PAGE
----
Automotive & transport

Dreams for sale or rent

Ten years ago you couldn't hire a classic car for love or money. Now you're spoilt for choice. In the UK alone there are now more than 20 companies renting classics like a Jaguar E-Type for the day or an old Porsche 911 for a year. There is something of a boom going on in classic car sales too, especially for cars made in the late 1960s and 70s. Motor-sport events targeting the owners of these cars - everything from track days to historic racing - are growing too. But what if you want a car that looks like it's 30 years old but has the performance and reliability of a modern car? Easy, buy yourself a classic replica. For example, companies like Autofarm and PS Autoart are taking genuine galvanised Porsche 911s from the 1980s and early-90s and rebuilding them to look like 911s from the early 70s. A typical replica 1973 911 RS for instance costs around GB £50,000 plus the cost of a donor car - usually a 911 SC or 3.2. Why is all this happening? Simple. Adolescents in the early 1970s are now ageing baby-boomers and some of them (largely, but not exclusively, men) have cash to burn and childhood fantasties to re-ignite. Gentlemen, start your engines!
Ref: Thoroughbred & Classic Cars (UK), May 2006, 'Re-creating an icon'.,,

Fractional ownership

If classic cars aren't quite your thing then perhaps a modern Ferrari is - for a weekend.Clubs such as Ecurie 25 rent out supercars to their members in return for an annual membership fee. Is supercar rental, or fractional ownership as it's increasingly known, simply an indication that the economy is booming and people just don't know what else to do with their money, or is it a very sensible response to the fact that people don't want the financial headache of owning an expensive asset that depreciates? Possibly it's both, although the true test will be whether such services survive the next recession. Our money is on the former, although the general trend towards buying experiences rather than products will probably survive any economic crash.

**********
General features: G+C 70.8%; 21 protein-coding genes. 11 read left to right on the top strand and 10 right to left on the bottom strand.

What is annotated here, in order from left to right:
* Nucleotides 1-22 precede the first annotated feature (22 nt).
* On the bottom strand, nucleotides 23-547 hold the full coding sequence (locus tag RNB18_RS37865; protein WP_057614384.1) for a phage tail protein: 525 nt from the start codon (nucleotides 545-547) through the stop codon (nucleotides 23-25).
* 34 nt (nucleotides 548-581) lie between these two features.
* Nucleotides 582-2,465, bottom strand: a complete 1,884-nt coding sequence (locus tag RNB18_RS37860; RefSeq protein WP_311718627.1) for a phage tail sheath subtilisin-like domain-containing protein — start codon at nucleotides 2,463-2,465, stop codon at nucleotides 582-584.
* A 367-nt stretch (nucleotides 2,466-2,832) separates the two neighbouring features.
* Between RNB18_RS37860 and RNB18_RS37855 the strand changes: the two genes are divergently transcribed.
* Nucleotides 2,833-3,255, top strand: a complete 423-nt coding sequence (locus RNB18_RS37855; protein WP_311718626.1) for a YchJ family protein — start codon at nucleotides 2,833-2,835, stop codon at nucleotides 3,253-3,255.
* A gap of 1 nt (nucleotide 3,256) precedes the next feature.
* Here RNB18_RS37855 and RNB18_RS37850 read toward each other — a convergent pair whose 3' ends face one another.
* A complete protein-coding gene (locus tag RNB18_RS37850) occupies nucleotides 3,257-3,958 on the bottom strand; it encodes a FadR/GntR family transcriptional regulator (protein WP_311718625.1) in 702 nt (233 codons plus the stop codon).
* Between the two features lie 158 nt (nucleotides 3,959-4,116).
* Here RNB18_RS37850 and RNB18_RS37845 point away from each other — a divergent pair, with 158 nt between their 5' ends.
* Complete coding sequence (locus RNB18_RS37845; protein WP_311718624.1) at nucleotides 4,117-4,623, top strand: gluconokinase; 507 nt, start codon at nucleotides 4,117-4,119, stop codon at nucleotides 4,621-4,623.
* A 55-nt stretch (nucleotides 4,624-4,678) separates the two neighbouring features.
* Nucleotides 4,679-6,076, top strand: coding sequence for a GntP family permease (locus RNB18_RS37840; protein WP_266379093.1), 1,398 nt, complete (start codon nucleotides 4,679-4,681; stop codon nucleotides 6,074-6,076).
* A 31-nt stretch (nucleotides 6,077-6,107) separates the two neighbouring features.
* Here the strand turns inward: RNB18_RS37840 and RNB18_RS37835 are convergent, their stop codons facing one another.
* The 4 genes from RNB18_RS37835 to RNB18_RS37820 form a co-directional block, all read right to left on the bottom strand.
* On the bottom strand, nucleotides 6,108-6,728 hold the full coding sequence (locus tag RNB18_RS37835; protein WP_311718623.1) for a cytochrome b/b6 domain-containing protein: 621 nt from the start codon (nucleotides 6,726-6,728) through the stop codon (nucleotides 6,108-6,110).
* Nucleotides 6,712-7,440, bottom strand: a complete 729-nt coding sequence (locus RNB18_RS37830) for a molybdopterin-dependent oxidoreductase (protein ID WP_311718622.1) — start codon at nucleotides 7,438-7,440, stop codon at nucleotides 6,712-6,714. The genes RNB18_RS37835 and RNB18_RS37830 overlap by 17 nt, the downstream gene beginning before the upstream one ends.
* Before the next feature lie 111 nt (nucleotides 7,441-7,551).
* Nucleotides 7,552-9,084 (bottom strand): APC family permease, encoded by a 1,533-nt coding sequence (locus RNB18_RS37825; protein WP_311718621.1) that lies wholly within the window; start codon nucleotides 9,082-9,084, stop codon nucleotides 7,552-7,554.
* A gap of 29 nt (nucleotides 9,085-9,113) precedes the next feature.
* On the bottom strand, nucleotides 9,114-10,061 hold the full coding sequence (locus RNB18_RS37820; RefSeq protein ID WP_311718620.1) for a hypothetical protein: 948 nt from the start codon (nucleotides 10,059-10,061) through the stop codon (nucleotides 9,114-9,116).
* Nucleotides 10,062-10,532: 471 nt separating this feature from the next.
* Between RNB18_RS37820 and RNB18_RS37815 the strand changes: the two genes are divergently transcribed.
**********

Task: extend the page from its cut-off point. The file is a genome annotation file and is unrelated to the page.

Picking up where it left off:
Ref: Springwise (Neth), 25 July 2006, 'Fractional supercar ownership'.

Politically correct driving

The mayor of London has said that the GB £8 daily congestion charge to enter central London will be increased to GB £25 for anyone driving a vehicle that emits more than 225 grams of carbon dioxide per kilometre. This effectively means that over 800 models, ranging from large family estates to vans used by small business owners, will be hit with the charge although the primary target is undoubtedly drivers of 4x4 vehicles.Conversely, drivers of small 'eco-friendly' vehicles will pay less. According to the mayor, Ken Livingstone, 'climate change is the biggest single problem facing humanity'.It will be interesting to see whether similar measures are applied to aircraft or even users of dishwashers, which emit similarly high or even higher levels of CO2.
Ref: Weekly Telegraph (UK), July 19-25, 2006. '£25-a-day to drive 'Chelsea tractors', C. Clover.
Links: anti-4x4 protests
Search words: 4x4, SUV, climate change, road pricing, congestion charging.

Green light for car rentals

A company based in Los Angeles is claiming to be the world's first 100% eco-friendly car rental firm. EV Car Rentals, in partnership with Fox Rent A Car, operates in eight airport locations in California, Arizona and Nevada and offers drivers the choice of cars including models such as the Toyota Prius and Honda Civic. Prices range from US $39 per day or US $215 per week. Apart from a cleaner conscience, drivers also get to use special car pool lanes even when there is only one driver in the car.
Ref: (Neth), 25 July 2006, 'Green rentals'